BEIJING -- A young worker recently turned up at a hospital with a curious malady: twisted intestines. He was only one in a string of victims of the latest craze in China's capital: hula hooping.
Thirty-four years after the baby boom generation in the United States forsook the hoops for other diversions, the brightly colored plastic rings have cropped up in Beijing with startling suddenness.
The eagerness with which the fad has been embraced here is testimony both to a lingering naivete from China's long isolation before the 1980s and to the spiraling growth since then of an ever more sophisticated consumer culture.
The hoops are commonly known here as "body-building hoops." They first appeared in Beijing around the Chinese New Year's in early February, and ever since then no street scene has been complete without at least one.
Department stores report selling hundreds a day at about $1.20 each, an average day's pay for a city dweller.
Entrepreneurs peddle them from carts. Parents cram into the city's crowded buses with the hoops looped over their shoulders. Children block narrow alleys as they swirl them around and around.
The hoops are a hit because much of urban China's focus these days is much the same as the developed world's: the pursuit of a good time, a healthier life and, of course, keeping up with the neighbors.
"It's good exercise," an elevator operator says after swaying through 120 revolutions during one of her many on-the-job breaks. "It's a trend. They are all doing it -- so we also do it."
In line with the long-held but little practiced socialist dictum of following the masses, China's official media have also hopped on the bandwagon with typical earnestness.
The army newspaper pridefully reported that a secretary in a military regiment set a Chinese record: 6,300 spins without stopping. Calculating at one spin a second, that meant the secretary twirled non-stop for 1 hour and 45 minutes.
Beijing's evening newspaper was so moved by the craze that it invoked a classical Chinese poem: "The spring breeze invites blossoming peach flowers overnight on tens of thousands of trees."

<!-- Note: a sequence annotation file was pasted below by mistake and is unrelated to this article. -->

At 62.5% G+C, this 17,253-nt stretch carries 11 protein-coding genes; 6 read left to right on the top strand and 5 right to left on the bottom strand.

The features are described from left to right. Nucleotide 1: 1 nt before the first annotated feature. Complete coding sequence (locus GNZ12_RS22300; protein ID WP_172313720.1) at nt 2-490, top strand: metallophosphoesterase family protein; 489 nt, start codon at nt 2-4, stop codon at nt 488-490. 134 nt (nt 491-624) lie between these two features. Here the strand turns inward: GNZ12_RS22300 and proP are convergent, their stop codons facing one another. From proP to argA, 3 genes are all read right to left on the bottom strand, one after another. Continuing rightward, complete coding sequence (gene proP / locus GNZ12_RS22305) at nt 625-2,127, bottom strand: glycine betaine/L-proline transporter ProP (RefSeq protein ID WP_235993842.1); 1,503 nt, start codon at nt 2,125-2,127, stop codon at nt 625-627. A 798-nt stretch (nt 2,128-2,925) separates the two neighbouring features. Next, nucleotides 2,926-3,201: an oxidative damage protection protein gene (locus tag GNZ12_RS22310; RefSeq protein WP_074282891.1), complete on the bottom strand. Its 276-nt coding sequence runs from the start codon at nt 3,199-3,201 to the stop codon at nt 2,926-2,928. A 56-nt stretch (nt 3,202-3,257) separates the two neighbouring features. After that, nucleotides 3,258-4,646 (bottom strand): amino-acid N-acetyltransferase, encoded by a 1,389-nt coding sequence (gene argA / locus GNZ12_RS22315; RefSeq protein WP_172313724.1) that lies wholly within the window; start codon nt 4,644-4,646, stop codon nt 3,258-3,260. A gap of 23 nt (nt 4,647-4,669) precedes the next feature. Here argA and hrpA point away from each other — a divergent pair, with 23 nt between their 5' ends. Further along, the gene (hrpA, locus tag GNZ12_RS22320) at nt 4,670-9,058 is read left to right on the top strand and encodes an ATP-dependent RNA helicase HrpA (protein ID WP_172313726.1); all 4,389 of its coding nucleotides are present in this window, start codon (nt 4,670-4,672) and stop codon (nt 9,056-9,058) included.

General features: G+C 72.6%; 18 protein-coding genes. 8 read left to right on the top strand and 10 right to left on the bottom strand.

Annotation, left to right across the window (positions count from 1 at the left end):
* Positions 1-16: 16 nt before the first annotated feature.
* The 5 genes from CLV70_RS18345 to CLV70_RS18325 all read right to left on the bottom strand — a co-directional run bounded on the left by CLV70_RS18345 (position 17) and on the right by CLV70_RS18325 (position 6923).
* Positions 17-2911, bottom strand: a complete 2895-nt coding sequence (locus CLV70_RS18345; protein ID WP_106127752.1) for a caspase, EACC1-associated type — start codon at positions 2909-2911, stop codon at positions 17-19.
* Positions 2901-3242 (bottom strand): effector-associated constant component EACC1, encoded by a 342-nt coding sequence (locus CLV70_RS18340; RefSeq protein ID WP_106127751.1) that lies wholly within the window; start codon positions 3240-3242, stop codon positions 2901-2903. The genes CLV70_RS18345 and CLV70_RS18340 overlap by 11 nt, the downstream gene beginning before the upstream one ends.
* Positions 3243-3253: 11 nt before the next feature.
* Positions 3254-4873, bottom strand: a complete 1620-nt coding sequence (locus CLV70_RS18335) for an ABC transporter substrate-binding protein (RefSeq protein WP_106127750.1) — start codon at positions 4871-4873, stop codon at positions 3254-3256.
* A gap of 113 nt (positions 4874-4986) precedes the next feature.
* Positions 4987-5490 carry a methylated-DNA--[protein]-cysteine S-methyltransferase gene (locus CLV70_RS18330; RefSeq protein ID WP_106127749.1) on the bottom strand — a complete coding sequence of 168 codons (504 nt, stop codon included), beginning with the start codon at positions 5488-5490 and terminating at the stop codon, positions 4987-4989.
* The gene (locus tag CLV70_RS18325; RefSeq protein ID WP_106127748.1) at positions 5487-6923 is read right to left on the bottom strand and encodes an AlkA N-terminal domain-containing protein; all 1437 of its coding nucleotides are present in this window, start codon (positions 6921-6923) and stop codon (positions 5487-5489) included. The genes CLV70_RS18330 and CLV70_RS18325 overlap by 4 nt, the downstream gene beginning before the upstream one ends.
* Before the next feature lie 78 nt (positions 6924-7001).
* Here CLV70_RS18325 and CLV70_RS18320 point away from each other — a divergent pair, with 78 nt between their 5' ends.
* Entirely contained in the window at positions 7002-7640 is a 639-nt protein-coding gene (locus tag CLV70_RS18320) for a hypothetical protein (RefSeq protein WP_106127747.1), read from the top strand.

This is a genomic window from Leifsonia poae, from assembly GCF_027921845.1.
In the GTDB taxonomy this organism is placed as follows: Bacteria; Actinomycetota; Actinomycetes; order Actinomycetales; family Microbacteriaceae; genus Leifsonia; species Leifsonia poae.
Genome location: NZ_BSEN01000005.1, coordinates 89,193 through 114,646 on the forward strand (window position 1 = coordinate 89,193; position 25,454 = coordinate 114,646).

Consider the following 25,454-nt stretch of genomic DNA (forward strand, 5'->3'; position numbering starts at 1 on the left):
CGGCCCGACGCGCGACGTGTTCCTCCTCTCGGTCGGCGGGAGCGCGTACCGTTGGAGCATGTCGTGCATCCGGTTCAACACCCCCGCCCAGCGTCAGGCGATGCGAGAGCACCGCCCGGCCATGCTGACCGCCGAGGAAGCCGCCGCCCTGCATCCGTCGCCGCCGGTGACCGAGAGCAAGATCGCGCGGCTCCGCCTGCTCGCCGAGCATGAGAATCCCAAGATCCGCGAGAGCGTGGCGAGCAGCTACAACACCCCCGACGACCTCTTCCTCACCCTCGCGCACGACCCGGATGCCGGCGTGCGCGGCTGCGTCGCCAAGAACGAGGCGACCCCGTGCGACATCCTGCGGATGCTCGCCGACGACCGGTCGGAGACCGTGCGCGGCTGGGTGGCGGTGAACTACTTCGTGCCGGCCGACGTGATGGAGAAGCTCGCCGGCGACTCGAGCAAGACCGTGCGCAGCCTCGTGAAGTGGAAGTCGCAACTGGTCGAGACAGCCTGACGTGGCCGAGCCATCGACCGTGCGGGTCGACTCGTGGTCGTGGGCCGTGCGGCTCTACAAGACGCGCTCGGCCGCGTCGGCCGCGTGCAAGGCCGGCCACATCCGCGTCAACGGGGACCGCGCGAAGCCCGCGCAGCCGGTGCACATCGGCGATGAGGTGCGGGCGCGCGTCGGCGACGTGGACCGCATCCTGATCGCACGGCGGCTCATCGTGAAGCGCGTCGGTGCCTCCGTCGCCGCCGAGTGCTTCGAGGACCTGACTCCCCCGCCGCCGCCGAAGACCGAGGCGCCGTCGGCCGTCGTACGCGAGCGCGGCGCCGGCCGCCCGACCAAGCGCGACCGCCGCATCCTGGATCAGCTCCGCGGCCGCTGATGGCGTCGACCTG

Of course, China's state organs could not avoid dampening the fun by turning instructive. Injuries from too much hooping have been spotlighted.
Sports and medical experts have called for moderation and for strict adherence to correct twirling.
And in these times in which all things in China must undergo further "reform," the hoops' abrupt capture of the public's fancy has also been offered as an economic morality tale.
The entrepreneur who appears most responsible for bringing the hoops to Beijing is Yan Bing, a 34-year-old who left China in 1989 and now claims Peruvian citizenship.
Mr. Yan returned last year to set up a company in the nearby city of Tianjin to capitalize on his world travels.
"When I first saw the hoops hanging in garages in the United States, I didn't understand them," he said. "But then I realized this would be an ideal, low-cost sports game for China."
His firm's name, Rui--i, roughly translates to "sharply achieve reality," but success was not that easy. He first worked with a state factory in Beijing, but that company failed to sell the initial production to schools and immediately gave it all away.
Mr. Yan did not give up. He put ads on Tianjin television, distributed videos of gymnasts using the hoops and sponsored competitions. When the fad finally took off, he left his state
partner far behind, selling several hundred thousand hoops in the first months of this year.
"This story has food for thought for all of us," Beijing's main newspaper told its readers after paraphrasing the ancient Chinese military strategist Sun-tzu:
"If we view the market as a castle, then before we charge that castle we must first make a psychological attack. The minds we are attacking are in fact the minds of the consumers."
But Mr. Yan has little time for such analysis. At least 20 other companies have now moved into China's hoop market.
And on the capital's streets, there already are signs that the hoops' days may be numbered. The most certain of these portents is the increasing number of sightings these days of small slabs of wood resting on wheels -- devices known in the West as skateboards.